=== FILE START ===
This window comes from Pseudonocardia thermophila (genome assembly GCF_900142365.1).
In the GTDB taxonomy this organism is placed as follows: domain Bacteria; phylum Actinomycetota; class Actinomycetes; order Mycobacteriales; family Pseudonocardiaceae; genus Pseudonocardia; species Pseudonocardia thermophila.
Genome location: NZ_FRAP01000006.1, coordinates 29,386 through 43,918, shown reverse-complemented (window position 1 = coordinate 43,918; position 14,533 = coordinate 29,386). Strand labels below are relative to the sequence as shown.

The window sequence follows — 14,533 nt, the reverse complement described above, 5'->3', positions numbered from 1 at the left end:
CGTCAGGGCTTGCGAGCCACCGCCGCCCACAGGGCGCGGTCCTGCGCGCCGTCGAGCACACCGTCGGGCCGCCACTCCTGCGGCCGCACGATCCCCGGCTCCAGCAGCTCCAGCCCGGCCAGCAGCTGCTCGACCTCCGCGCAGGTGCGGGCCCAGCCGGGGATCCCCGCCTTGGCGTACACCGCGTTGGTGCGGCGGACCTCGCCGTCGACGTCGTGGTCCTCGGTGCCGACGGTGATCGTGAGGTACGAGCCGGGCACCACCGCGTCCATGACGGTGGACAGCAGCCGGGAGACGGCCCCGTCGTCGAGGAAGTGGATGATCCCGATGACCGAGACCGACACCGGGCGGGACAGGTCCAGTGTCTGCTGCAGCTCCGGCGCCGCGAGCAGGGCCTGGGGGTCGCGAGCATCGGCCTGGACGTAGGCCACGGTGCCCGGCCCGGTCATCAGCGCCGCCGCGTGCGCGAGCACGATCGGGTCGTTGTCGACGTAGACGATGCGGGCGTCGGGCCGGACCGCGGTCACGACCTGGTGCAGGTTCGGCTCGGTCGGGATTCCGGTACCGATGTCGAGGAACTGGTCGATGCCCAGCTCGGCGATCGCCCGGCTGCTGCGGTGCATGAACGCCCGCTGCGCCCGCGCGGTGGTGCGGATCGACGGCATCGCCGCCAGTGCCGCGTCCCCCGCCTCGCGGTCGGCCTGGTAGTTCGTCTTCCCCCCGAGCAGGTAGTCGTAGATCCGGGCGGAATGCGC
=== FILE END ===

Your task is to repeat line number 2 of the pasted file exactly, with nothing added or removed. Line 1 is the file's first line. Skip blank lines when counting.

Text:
In the GTDB taxonomy this organism is placed as follows: domain Bacteria; phylum Actinomycetota; class Actinomycetes; order Mycobacteriales; family Pseudonocardiaceae; genus Pseudonocardia; species Pseudonocardia thermophila.